The time has come to embark on a new project. Although a different project on its own, it is closely related to the P3 project I was working on previously. The P3 application authenticates users through client certificates, but how and where are they gonna get the certificates? This is where this project comes in. From here on, I would be referring to this project as 4k.
The project was already in development since 2 years ago, done by previous interns. Things need to change now, however, but at least there’s some code that already implements some of the basic functionality, such as creating a certificate. The C++ library being used is the Botan C++ library. As of now, the application would need to interface with a WordPress e-commerce website. Using the WooCommerce plugin, the web store will be responsible for selling the certificates to all kinds of users, be it hobbyists, students or even industrial professionals. The 4k project would be a backend application, that listens for incoming webhook requests from the WooCommerce store, which is very similar to the project I did for my internship, i.e the Competition Registration System (CRS). There would definitely be a few common things shared with CRS, therefore Dr Shawn expects this project to be rather convenient for me, since I already have some experience integrating WooCommerce with CRS.
The main difference this time around, is that we would be using the WooCommerce Subscription extension, which enables us to sell the products with recurring payments at specific time intervals (e.g: 1 month, 6 months, 1 year, etc). This is suitable for selling certificates as each certificate would have a validity period. Thus, the validity period for a particular certificate is determined by the type of subscription the users are paying for. A certificate would be created for the user in 4k’s backend after he or she has make the necessary payments and the order is COMPLETED in the store. 4k backend would also subsequently send an email to the user, either with the certificate attached or put a download link to the certificate.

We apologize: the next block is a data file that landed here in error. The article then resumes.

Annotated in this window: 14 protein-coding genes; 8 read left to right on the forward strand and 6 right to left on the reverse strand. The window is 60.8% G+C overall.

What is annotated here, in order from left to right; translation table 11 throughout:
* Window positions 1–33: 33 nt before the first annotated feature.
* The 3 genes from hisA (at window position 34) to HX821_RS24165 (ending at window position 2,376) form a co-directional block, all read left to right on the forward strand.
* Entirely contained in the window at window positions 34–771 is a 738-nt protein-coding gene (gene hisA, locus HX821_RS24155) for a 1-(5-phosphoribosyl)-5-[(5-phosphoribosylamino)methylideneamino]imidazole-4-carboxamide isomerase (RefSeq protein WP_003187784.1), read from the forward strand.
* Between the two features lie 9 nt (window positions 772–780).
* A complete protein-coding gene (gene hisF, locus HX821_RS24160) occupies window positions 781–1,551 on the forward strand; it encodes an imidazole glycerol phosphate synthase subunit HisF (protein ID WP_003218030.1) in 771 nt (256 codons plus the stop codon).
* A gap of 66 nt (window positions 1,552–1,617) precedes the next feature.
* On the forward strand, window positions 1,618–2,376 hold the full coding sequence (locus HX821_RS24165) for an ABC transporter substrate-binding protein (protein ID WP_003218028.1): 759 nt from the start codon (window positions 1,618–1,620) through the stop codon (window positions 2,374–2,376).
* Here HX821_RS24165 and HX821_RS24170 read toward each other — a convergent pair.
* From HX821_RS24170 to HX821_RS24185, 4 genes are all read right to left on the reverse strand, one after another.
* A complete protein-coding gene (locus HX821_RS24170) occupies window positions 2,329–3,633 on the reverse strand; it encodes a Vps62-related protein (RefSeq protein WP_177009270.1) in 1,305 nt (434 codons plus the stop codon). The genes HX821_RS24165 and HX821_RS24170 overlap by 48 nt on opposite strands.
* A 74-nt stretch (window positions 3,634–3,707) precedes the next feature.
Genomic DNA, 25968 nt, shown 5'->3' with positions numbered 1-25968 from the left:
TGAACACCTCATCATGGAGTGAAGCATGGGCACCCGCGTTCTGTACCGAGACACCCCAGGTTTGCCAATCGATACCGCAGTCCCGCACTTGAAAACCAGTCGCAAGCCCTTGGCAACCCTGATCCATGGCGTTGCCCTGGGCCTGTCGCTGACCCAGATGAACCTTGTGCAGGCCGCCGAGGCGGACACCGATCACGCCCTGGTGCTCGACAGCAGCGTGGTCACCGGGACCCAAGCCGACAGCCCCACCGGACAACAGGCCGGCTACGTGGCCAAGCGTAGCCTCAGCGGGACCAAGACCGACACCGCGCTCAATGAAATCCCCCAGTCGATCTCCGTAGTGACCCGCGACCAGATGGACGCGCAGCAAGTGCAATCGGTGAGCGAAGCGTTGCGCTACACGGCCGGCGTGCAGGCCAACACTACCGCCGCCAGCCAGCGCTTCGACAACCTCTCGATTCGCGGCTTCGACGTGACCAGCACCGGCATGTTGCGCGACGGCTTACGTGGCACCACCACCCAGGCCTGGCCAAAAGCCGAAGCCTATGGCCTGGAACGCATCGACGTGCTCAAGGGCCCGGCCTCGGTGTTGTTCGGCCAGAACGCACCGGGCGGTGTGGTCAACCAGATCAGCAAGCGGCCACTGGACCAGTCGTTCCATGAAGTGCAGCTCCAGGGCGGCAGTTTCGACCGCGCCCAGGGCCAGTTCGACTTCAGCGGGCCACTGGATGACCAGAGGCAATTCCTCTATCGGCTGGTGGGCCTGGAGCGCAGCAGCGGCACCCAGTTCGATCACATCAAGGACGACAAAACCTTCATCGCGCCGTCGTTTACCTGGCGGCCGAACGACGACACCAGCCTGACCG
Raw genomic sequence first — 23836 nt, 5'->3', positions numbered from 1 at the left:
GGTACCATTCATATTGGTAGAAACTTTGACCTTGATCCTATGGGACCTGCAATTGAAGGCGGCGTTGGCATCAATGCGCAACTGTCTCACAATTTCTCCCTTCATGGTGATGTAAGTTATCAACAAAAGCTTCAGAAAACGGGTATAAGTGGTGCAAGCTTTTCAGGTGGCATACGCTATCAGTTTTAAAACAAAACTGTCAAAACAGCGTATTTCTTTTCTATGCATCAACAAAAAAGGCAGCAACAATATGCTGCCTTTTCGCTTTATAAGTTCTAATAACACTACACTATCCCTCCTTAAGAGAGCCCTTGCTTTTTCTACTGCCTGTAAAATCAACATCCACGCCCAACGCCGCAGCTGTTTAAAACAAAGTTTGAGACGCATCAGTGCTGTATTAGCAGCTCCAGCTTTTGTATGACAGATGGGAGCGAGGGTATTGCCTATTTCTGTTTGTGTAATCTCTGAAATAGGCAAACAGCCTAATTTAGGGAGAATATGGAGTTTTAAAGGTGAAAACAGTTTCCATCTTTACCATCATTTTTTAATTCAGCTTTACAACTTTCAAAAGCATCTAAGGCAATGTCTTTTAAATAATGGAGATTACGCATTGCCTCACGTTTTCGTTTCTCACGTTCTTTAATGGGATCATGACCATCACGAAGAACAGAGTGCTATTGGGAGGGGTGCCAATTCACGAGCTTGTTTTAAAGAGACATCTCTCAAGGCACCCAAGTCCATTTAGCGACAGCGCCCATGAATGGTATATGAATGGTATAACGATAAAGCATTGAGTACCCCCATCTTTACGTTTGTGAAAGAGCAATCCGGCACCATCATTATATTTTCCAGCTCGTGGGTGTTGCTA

The Certificate Hierarchy
However, not all certificates created would be the same. Dr Shawn’s target users involves ordinary individuals like hobbyists, and organizations like schools or universities as well as other businesses. There would be a hierarchy of certificates, where a parent and children relationship would be established. The hierarchy starts off with a root certificate, followed by intermediary certificates and finally the end entity certificates, which are the client certificates to be used by the users.
The root certificate would be the root Certificate Authority (CA), whereby it issues the intermediary certificates. Each intermediary certificate would contain the root certificate’s signature, as proof that the root certificate is the issuer. Then, an intermediary certificate would act as an intermediary CA, in which it signs newly created certificates with its signature, and is thus identified as the issuer of the new certificate as well. In our case, the intermediary CAs would correspond to the class of the users, for example, an Individuals CA would be responsible for issuing certificates for individual users (i.e hobbyists, or professionals), the Schools CA would be responsible for issuing certificates to various schools each, and so forth.
The hierarchy would actually get more complicated than that. Each organization (i.e a school or a company) would have its own intermediary CA certificate, so that its members (students or employees) would receive certificates that is issued by their corresponding CA. As an example, Monash University would receive a certificate issued by the Schools CA, and that certificate would act as a CA for issuing client certificates to its students. All in all, the hierarchy is necessary for authentication purposes. When the user presents the certificate to the application, the certificate needs to be validated, and this is done by verifying each certificate in its certificate chain. This is known as establishing a chain of trust. When traversing from the client certificate to its parent certificate and so forth, at the end the root certificate must be our root certificate. This would show that the certificate is indeed issued by our certificate hierarchy.
With that being said, we would need to structure our products in the store in a way in the simplest and most effective way possible. It has yet to be confirmed how this is gonna be done, but it would be much clearer later on. I wish to talk more about how this project would work, however, I’ll save it for the next blog.